Derry to have north's first fully electric bus fleet by July

A zero-emission fleet is to be operating throughout Derry city by the summer, Translink has confirmed.
Gillian Anderson

Derry is set to become the first city in the north to have a fully electric, zero-emission bus service this summer.

The Foyle Metro service fleet will be powered by 25 new superchargers installed in the city's Pennyburn bus depot, which will be enough to initially run 50 buses before a future upgrade allows 80 buses to be charged. 

Members of Derry City and Strabane District Council's Governance and Strategic Planning Committee have been told that the future increase in charge power, resulting from a £32 million investment, will precede an increase in late night and weekend services.

Translink bus service delivery manager Tom McDaid told committee members: “Then, hopefully down the line as more funding and more electric buses become available, we will increase our services out to the expanding areas of the town."

However, Translink's CEO Chris Conway warned the bus and rail operator was "completely constrained by funding" and future service expansion would be decided on a priority demand basis.

Mr McDaid also described how the Derry Metro service was rolling out a contactless ticketing system.

He said: "So you get on the bus using your phone, credit card, tap on tap off. It’s a great thing and a benefit for foreign visitors coming into the city who expect to use their credit and debit cards which isn’t the case at the minute.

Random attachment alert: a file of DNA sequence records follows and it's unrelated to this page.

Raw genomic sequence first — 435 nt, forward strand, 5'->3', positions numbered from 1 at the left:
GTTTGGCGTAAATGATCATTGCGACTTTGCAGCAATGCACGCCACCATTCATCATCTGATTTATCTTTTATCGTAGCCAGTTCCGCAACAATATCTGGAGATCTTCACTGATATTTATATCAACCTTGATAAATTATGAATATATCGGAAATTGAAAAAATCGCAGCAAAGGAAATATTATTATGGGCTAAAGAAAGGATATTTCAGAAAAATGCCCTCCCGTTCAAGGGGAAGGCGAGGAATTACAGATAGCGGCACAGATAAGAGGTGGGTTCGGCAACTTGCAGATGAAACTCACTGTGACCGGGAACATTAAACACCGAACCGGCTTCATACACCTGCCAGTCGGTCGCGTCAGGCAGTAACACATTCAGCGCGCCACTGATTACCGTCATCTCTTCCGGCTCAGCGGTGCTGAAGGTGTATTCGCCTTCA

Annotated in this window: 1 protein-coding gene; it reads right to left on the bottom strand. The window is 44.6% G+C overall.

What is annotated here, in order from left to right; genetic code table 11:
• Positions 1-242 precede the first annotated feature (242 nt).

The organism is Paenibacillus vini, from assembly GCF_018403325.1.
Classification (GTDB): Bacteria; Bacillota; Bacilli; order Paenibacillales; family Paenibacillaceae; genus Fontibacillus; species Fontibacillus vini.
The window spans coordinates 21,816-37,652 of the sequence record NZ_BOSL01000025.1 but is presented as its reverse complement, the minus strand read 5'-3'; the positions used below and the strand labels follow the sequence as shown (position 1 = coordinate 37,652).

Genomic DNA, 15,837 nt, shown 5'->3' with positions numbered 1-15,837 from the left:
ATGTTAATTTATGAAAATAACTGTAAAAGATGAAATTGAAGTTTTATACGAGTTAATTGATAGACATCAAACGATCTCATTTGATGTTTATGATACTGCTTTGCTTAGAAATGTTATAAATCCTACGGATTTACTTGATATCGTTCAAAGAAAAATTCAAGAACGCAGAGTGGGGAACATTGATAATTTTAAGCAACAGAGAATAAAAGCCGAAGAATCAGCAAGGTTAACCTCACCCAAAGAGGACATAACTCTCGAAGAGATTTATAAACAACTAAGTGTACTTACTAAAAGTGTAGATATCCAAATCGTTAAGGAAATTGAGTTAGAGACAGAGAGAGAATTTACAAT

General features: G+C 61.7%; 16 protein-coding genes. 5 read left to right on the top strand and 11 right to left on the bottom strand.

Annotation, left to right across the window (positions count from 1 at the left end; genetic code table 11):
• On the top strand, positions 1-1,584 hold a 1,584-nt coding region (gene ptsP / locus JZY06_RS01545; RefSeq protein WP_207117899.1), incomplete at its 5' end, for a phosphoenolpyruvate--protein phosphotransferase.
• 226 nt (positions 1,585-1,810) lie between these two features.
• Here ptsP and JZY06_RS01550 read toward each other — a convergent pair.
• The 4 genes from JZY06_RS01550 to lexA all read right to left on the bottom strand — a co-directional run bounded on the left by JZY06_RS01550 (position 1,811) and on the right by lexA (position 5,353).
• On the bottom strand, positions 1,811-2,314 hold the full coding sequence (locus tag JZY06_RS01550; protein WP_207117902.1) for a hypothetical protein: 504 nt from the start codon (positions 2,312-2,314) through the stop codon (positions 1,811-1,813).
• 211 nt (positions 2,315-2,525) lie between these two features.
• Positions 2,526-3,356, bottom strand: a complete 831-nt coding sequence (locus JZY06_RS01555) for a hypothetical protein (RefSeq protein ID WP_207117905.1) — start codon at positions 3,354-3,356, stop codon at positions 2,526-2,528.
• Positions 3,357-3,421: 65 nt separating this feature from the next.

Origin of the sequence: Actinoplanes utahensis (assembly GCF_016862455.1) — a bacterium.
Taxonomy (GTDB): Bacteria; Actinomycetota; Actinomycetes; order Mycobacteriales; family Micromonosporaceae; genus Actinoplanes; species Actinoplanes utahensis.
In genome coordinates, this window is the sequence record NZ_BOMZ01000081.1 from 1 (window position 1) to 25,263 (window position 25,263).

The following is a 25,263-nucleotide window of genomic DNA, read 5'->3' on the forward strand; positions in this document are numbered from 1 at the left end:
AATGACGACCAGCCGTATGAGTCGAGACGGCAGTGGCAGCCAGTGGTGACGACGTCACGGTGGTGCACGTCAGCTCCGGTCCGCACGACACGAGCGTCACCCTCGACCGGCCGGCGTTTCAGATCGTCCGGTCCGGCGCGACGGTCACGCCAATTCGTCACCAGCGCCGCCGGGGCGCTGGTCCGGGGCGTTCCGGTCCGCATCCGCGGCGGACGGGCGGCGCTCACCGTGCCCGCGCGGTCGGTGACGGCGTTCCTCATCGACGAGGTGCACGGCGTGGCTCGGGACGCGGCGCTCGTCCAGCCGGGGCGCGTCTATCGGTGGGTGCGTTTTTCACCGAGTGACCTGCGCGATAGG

“This makes us the first city in Northern Ireland, one of the first in Ireland, one of the first in Britain to have a full electric service.”

Welcoming the Translink delegation and the news that the all-electric fleet will be in operation by the summer, Sinn Féin councillor Christopher Jackson said: “Not only will it help secure and sustain the provision of the bus network within our city and district but given the energy crisis we are facing it is a major new boost for Translink. 

“It will have a massive impact on the air quality within our city and Translink in that respect are leading the way and we hope others will follow.”

The SDLP's Brian Tierney said: “To encourage people onto public transport it has to be accessible and it has to be inviting. There’s a growing sense across this city of people wanting to get out of the car and into electric vehicles and if we can offer this across this city and district all the better.”

Responding to People Before Profit's Maeve O’Neill on expanding the bus timetable, Chris Conway said: “We are completely constrained by funding. All additional frequencies and services require funding which we don’t have at the minute.

He added: "We will take requests as to what people require and if there is enough funding we will prioritise.”